As I have written about previously, Learning Forward is participating in an Education Effectiveness task force convened by the National Conference of State Legislators. The goal of the task force is to publish a set of recommendations for state legislators to use in crafting their teacher effectiveness strategies. The task force has dedicated study sessions to topics including induction, mentoring, professional development, and teacher licensure.
Our most recent session focused on teacher evaluation. We heard from representatives of AIR, NCTQ, NEA, AFT, and SAS. Practitioners, consultants, researchers, and attorneys shared their views. We explored key components of effective systems, cautions, strategies, and competing philosophies.
As I listened to each speaker I became increasingly frustrated. I imagined what it could mean for the field of professional development if all the resources being invested in teacher evaluation were instead focused on teacher development and career paths for educators:
- External researchers would focus on developing valid and reliable tools to assess the impact of professional learning.
- States and districts would focus on building collective responsibility and creating the time necessary for teams of teachers to work, learn, and problem solve together to advance the achievement of a larger group of students.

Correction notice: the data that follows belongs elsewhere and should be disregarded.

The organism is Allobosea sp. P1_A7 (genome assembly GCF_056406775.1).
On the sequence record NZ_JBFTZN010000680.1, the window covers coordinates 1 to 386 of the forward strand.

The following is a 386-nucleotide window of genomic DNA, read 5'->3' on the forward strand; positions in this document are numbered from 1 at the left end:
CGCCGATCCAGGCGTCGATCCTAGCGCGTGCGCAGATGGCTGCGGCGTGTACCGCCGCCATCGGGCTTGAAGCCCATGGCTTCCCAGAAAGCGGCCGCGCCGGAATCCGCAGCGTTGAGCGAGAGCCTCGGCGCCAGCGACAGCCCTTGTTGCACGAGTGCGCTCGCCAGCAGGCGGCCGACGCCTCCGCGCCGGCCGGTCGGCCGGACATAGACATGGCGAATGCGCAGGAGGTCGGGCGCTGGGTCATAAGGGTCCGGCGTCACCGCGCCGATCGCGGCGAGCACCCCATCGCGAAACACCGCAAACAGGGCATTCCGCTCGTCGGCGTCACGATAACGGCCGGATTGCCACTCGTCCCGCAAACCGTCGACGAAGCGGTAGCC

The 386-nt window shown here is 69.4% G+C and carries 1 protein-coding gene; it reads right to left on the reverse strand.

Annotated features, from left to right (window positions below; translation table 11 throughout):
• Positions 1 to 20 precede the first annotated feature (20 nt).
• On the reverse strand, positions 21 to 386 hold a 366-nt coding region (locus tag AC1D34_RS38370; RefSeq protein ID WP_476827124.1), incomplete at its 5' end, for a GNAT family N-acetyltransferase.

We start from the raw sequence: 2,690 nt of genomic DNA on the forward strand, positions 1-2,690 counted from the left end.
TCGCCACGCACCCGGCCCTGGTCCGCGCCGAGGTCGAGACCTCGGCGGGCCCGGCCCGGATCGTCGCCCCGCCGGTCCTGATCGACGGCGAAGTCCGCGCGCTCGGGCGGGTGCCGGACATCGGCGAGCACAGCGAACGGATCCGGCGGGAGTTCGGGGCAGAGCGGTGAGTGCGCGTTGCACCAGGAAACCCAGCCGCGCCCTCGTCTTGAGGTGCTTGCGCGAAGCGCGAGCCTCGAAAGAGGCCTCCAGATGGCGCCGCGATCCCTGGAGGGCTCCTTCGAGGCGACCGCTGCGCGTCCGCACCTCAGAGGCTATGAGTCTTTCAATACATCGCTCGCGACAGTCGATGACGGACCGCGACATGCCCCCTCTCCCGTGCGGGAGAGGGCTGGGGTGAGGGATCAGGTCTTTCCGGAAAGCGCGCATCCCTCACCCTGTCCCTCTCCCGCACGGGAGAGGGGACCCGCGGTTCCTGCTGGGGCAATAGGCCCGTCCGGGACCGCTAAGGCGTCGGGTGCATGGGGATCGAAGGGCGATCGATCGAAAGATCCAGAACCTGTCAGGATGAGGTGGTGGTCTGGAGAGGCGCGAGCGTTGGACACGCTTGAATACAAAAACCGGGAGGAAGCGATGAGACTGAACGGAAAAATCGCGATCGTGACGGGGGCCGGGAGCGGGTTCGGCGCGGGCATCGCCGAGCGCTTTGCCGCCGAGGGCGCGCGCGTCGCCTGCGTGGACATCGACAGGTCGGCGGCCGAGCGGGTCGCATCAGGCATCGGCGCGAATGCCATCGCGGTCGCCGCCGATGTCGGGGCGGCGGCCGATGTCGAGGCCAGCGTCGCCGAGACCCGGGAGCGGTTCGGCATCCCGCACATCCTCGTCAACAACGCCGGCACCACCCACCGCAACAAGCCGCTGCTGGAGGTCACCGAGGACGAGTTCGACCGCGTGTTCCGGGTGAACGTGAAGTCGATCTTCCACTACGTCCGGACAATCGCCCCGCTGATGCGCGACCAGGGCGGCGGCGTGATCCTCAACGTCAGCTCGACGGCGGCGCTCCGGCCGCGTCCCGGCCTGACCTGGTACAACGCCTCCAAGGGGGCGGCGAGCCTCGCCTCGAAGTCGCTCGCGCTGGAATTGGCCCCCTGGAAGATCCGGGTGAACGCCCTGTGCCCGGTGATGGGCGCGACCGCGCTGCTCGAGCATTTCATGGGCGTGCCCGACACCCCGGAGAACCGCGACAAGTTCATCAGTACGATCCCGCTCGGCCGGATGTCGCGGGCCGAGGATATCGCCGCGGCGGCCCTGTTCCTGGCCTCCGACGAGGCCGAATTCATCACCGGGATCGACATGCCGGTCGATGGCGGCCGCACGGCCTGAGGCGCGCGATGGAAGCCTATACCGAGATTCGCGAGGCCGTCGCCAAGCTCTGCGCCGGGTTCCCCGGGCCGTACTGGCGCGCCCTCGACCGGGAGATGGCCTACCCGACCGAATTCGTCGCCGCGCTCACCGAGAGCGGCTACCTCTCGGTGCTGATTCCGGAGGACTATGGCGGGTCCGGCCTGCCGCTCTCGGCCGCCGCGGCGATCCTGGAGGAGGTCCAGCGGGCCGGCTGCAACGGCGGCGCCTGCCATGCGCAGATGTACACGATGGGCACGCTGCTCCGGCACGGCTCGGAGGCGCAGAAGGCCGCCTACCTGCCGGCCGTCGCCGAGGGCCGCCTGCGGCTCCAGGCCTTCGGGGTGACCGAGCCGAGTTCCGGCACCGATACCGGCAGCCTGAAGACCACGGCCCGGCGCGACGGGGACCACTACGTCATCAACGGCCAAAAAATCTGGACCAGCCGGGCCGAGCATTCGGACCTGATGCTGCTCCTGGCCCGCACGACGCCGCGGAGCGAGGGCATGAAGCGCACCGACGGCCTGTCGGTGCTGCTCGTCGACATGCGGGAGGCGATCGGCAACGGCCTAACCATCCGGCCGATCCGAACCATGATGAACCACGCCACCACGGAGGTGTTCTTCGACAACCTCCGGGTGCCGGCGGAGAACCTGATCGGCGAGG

- Resources could be allocated to teachers who demonstrate exemplary practice and are willing to assume additional responsibilities for mentoring and supporting new teachers and facilitating teacher team learning.
- Attention would be focused on measures of student success and teacher impact beyond standardized tests.
- And school leaders could be empowered to create systems that build capacity, create internal accountability, and accelerate substantive growth because of the peer-to-peer accountability.
Legislators might benefit from looking at results in states that have invested in both teacher evaluation systems and teacher development systems to determine which investments have produced the greatest benefits for teachers and students. We need better teacher evaluation systems, but they are not the panacea for challenges in our classroom. Substantive professional learning for all teachers is the closest thing we have to it. It merits the same attention from our legislators. And while both teacher evaluation and professional development are important, I hope our state leaders do not put all their eggs in the “teacher evaluation” basket.
Executive Director, Learning Forward
The opinions expressed in Learning Forward’s PD Watch are strictly those of the author(s) and do not reflect the opinions or endorsement of Editorial Projects in Education, or any of its publications.